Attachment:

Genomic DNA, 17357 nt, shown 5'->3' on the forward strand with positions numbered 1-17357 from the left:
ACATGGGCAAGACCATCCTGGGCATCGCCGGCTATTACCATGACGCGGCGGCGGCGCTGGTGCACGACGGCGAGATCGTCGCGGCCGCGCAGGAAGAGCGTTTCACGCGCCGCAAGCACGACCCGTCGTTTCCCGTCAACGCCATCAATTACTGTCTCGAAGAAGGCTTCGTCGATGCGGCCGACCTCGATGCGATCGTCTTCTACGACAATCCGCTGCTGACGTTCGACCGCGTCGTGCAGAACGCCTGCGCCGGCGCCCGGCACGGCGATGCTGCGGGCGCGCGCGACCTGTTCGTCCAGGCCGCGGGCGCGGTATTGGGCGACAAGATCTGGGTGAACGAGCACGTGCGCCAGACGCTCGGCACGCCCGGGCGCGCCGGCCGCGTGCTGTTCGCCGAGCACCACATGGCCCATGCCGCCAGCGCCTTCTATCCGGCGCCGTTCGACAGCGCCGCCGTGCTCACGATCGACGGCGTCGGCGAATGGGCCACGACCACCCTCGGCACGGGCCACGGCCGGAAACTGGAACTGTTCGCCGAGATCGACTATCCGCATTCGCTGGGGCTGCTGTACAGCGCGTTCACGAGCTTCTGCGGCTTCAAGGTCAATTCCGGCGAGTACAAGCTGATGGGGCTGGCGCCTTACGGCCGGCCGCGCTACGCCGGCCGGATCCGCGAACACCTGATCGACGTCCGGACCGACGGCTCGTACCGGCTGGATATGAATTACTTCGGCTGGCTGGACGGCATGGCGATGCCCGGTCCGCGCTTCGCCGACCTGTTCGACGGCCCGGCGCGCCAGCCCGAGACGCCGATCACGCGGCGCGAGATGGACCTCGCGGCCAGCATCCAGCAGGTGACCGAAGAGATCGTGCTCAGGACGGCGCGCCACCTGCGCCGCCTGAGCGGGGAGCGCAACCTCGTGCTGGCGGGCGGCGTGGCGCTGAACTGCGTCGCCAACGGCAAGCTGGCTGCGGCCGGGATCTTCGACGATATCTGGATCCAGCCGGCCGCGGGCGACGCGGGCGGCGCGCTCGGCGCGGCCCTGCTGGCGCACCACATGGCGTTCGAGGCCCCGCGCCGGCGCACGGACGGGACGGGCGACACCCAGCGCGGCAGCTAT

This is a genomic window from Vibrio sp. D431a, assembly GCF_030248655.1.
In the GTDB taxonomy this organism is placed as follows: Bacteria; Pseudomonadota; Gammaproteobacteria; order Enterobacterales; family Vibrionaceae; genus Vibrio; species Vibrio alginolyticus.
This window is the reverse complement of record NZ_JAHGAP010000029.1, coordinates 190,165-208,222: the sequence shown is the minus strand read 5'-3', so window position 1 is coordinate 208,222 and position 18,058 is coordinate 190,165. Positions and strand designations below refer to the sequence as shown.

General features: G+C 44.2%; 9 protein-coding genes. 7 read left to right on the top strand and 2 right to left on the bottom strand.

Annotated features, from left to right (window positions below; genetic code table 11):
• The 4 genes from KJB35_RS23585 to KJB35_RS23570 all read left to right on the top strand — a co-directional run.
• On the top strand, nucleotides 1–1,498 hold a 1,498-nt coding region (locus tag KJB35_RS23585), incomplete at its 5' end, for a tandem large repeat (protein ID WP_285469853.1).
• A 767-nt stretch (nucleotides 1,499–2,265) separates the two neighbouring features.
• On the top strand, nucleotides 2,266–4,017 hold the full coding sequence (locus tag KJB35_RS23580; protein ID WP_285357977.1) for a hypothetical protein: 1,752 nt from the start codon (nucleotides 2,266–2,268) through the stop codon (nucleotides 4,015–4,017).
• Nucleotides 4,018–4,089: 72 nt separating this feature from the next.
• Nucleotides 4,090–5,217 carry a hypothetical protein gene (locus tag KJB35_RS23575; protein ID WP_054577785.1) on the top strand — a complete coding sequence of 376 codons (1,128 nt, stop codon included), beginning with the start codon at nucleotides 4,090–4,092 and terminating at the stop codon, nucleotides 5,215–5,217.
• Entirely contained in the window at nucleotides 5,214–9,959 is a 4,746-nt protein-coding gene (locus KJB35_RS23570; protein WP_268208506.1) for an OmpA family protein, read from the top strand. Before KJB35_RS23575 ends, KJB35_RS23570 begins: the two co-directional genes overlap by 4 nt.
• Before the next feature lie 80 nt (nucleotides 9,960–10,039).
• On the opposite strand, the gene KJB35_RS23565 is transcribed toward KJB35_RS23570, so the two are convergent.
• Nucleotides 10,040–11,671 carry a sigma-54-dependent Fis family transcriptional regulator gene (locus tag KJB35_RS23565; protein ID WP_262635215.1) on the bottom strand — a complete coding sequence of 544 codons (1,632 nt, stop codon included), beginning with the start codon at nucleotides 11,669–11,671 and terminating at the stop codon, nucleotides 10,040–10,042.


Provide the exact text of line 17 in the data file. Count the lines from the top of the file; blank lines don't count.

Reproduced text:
• Nucleotides 10,040–11,671 carry a sigma-54-dependent Fis family transcriptional regulator gene (locus tag KJB35_RS23565; protein ID WP_262635215.1) on the bottom strand — a complete coding sequence of 544 codons (1,632 nt, stop codon included), beginning with the start codon at nucleotides 11,669–11,671 and terminating at the stop codon, nucleotides 10,040–10,042.